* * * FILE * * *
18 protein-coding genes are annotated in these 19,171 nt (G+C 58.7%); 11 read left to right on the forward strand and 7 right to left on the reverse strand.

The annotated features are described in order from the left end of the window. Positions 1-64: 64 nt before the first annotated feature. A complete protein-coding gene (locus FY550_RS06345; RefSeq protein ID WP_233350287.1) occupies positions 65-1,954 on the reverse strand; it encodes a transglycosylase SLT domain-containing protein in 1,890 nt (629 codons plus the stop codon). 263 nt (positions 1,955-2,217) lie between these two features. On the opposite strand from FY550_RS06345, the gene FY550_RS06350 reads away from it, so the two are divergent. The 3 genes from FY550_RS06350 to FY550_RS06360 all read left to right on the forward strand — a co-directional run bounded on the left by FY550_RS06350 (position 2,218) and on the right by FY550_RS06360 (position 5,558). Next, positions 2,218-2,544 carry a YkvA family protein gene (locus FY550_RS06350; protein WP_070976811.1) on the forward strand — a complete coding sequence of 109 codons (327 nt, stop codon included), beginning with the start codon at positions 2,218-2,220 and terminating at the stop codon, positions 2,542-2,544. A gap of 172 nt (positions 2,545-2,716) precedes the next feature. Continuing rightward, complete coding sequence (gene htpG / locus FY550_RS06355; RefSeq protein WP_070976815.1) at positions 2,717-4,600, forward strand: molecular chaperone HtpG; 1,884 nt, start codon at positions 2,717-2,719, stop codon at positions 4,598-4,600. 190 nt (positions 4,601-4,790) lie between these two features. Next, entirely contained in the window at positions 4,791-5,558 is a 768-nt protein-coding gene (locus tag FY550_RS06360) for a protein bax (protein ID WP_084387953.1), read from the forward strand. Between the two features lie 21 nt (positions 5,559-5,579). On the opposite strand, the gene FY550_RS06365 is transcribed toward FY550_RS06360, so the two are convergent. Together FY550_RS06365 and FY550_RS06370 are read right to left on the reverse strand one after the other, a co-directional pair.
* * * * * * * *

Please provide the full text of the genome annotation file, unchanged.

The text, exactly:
18 protein-coding genes are annotated in these 19,171 nt (G+C 58.7%); 11 read left to right on the forward strand and 7 right to left on the reverse strand.

The annotated features are described in order from the left end of the window. Positions 1-64: 64 nt before the first annotated feature. A complete protein-coding gene (locus FY550_RS06345; RefSeq protein ID WP_233350287.1) occupies positions 65-1,954 on the reverse strand; it encodes a transglycosylase SLT domain-containing protein in 1,890 nt (629 codons plus the stop codon). 263 nt (positions 1,955-2,217) lie between these two features. On the opposite strand from FY550_RS06345, the gene FY550_RS06350 reads away from it, so the two are divergent. The 3 genes from FY550_RS06350 to FY550_RS06360 all read left to right on the forward strand — a co-directional run bounded on the left by FY550_RS06350 (position 2,218) and on the right by FY550_RS06360 (position 5,558). Next, positions 2,218-2,544 carry a YkvA family protein gene (locus FY550_RS06350; protein WP_070976811.1) on the forward strand — a complete coding sequence of 109 codons (327 nt, stop codon included), beginning with the start codon at positions 2,218-2,220 and terminating at the stop codon, positions 2,542-2,544. A gap of 172 nt (positions 2,545-2,716) precedes the next feature. Continuing rightward, complete coding sequence (gene htpG / locus FY550_RS06355; RefSeq protein WP_070976815.1) at positions 2,717-4,600, forward strand: molecular chaperone HtpG; 1,884 nt, start codon at positions 2,717-2,719, stop codon at positions 4,598-4,600. 190 nt (positions 4,601-4,790) lie between these two features. Next, entirely contained in the window at positions 4,791-5,558 is a 768-nt protein-coding gene (locus tag FY550_RS06360) for a protein bax (protein ID WP_084387953.1), read from the forward strand. Between the two features lie 21 nt (positions 5,559-5,579). On the opposite strand, the gene FY550_RS06365 is transcribed toward FY550_RS06360, so the two are convergent. Together FY550_RS06365 and FY550_RS06370 are read right to left on the reverse strand one after the other, a co-directional pair.